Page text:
There have probably already been changes to this list additions & substitutions. Send me an email, and I'll update the speakers list. Please let everyone in your area know about the hearing, and how to listen in.

Saturday, June 9, 2007

Mothers on National Radio

by Lori Fickus

At 10:00 this morning, I was up on the UAF campus to attend Science Friday, a nationally broadcast radio show on NPR. The host is the thrilling and brilliant Ira Flatow, and he lead today's conversations right where they needed to go. There were four ice/snow scientists on panel for the first hour, and three panelists the second hour who spoke on public health related issues. I had the priviledge to ask a question to the panel, and I chose to speak about Mothers for Alaska.

Here's my attempt at paraphrasing myself, "I'm with a group, Mothers for Alaska, and we are a group of mothers and grandmothers concerned about climate change, mostly from villages in the Arctic of Alaska. We formed our grassroots group specifically to testify before our legislators, and to get out the word we must talk to our representatives. These mothers tell of the impacts of berries boiling in the pods, their coolers in the permafrost, to keep food safe, are melting, and their salmon show up with diseases. My question is this, is there any organized effort to send public health education to the villages regarding climate change?

The response, in short, was no.

Please visit for more information or to listen to the podcast.

Wednesday, May 23, 2007

Anchorage Daily News Article from April 2007

Natives and scientists state their worries about climate warming
CLIMATE CHANGES: Rural residents feel impact, express concerns to committee.
Published: April 14, 2007 Last Modified: April 14, 2007 at 05:51 AM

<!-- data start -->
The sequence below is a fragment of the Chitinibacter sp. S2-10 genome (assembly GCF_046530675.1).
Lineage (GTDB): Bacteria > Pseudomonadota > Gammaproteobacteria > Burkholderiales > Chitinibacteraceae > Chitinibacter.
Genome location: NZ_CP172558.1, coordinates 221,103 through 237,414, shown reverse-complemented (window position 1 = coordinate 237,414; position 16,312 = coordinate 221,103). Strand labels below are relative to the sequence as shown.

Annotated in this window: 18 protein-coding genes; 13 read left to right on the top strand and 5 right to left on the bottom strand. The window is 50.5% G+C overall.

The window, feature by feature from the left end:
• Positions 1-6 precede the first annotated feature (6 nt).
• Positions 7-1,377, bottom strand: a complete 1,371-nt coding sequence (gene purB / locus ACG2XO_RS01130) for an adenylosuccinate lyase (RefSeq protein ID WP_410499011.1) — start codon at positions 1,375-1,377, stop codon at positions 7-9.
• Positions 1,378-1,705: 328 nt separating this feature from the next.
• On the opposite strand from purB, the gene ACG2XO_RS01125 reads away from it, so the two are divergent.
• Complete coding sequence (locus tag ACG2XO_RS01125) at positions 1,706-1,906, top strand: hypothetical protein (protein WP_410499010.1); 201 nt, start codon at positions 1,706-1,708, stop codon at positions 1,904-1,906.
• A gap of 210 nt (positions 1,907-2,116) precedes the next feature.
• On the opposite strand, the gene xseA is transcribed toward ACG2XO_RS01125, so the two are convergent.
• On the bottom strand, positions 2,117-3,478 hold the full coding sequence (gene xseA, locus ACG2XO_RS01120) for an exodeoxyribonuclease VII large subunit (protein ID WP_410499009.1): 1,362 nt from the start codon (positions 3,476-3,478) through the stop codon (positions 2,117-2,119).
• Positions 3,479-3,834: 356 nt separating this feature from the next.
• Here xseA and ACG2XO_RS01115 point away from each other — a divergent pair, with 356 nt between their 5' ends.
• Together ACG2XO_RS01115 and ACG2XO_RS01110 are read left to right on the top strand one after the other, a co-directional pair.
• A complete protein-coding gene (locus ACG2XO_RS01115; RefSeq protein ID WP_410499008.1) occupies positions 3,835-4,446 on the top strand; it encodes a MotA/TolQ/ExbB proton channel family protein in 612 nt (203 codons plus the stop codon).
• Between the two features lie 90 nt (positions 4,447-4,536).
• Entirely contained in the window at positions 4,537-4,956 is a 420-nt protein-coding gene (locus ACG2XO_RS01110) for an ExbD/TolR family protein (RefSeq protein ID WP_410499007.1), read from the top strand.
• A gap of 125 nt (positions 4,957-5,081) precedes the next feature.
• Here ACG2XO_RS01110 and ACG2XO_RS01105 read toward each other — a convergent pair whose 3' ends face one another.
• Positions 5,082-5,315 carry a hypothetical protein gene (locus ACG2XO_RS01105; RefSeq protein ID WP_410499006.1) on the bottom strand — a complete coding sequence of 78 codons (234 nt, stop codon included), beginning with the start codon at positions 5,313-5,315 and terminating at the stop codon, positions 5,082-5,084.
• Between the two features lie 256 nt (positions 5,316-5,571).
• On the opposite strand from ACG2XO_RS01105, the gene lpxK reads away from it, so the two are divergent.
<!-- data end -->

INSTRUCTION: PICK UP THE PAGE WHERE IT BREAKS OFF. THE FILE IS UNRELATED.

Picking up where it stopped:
The day her toddler son demanded to eat maktak, the skin and fat of the bowhead whale, was unforgettable for Mary Sage, a young Barrow mother.
Keeping the Inupiat culture strong in her children is important to her. But the state's warming climate is throwing a monkey wrench in her family's future, she said Friday.
"How will our children and grandchildren feel when they are not able to hunt these animals anymore?" Sage asked.
All over Alaska, not just along the coastline, residents are noticing that the ice is ebbing -- with direct consequences for anyone digging in the ground, crossing the tundra or venturing out over ice to hunt.
A number of rural Alaskans flew or drove to Anchorage this week to tell their personal stories about a warming Alaska to a state commission the Legislature set up to take stock of climate change's consequences for Alaska.
"Less ice for us means less opportunity for food," Sage told the Alaska Climate Impact Assessment Commission on Friday.
The 11-member commission also heard from scientists describing how caribou, marine mammals, birds, fish and other species are shifting geographically. Some species could be in trouble due to the warming trend's effects on the availability of their food.
In the Northwest town of Selawik, villagers are worried about winter travel and hunting. Two years ago, the village lost two young girls and one man who fell through ice. The ice was considered safe in previous years, testified Hannah Loon, a part-time University of Alaska student who grew up in the village of about 850 and transmitted the concerns from one of the village's elders to the commission.
Teenagers and college environmentalists from Anchorage and Fairbanks also spoke. Many of the students asked the commission to tell the Legislature and Palin administration to start regulating greenhouse gas emissions in Alaska.
Hazel Apok of Kotzebue told the commission she is worried about less snow in the area surrounding Kotzebue harming future subsistence berry crops.
She shares the berries she gathers with other locals who want it for Eskimo ice cream. "Blueberries also help keep my cholesterol down," she said.
Safe hunting is a big concern in Barrow. With recent years of dramatic loss in the Arctic Sea ice, and scientists predicting more ice loss in the future, hunters and their families have immediate safety concerns, Sage said.